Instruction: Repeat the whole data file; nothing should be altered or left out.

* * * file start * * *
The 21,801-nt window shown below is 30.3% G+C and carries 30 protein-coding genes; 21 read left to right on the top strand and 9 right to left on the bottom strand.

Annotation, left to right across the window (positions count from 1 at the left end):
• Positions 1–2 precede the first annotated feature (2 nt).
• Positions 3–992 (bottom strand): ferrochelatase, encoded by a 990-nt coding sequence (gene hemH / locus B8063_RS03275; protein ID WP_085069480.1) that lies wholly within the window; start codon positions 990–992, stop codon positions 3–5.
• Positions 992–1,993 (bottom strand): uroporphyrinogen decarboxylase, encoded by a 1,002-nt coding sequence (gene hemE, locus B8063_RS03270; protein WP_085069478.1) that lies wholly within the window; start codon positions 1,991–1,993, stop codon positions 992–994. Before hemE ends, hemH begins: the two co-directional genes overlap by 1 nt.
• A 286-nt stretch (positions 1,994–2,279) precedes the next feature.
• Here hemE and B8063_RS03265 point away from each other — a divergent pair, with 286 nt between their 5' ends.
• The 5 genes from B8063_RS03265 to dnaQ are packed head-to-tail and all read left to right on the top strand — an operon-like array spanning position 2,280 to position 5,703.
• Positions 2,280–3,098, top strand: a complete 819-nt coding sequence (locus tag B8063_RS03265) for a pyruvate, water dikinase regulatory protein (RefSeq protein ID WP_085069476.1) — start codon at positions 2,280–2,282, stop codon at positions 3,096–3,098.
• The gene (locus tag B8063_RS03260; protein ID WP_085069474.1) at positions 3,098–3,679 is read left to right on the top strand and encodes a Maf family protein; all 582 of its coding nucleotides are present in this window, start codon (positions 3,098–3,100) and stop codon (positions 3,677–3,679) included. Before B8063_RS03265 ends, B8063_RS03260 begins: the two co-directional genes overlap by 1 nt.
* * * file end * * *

The 21,801-nt window shown below is 30.3% G+C and carries 30 protein-coding genes; 21 read left to right on the top strand and 9 right to left on the bottom strand.

Annotation, left to right across the window (positions count from 1 at the left end):
• Positions 1–2 precede the first annotated feature (2 nt).
• Positions 3–992 (bottom strand): ferrochelatase, encoded by a 990-nt coding sequence (gene hemH / locus B8063_RS03275; protein ID WP_085069480.1) that lies wholly within the window; start codon positions 990–992, stop codon positions 3–5.
• Positions 992–1,993 (bottom strand): uroporphyrinogen decarboxylase, encoded by a 1,002-nt coding sequence (gene hemE, locus B8063_RS03270; protein WP_085069478.1) that lies wholly within the window; start codon positions 1,991–1,993, stop codon positions 992–994. Before hemE ends, hemH begins: the two co-directional genes overlap by 1 nt.
• A 286-nt stretch (positions 1,994–2,279) precedes the next feature.
• Here hemE and B8063_RS03265 point away from each other — a divergent pair, with 286 nt between their 5' ends.
• The 5 genes from B8063_RS03265 to dnaQ are packed head-to-tail and all read left to right on the top strand — an operon-like array spanning position 2,280 to position 5,703.
• Positions 2,280–3,098, top strand: a complete 819-nt coding sequence (locus tag B8063_RS03265) for a pyruvate, water dikinase regulatory protein (RefSeq protein ID WP_085069476.1) — start codon at positions 2,280–2,282, stop codon at positions 3,096–3,098.
• The gene (locus tag B8063_RS03260; protein ID WP_085069474.1) at positions 3,098–3,679 is read left to right on the top strand and encodes a Maf family protein; all 582 of its coding nucleotides are present in this window, start codon (positions 3,098–3,100) and stop codon (positions 3,677–3,679) included. Before B8063_RS03265 ends, B8063_RS03260 begins: the two co-directional genes overlap by 1 nt.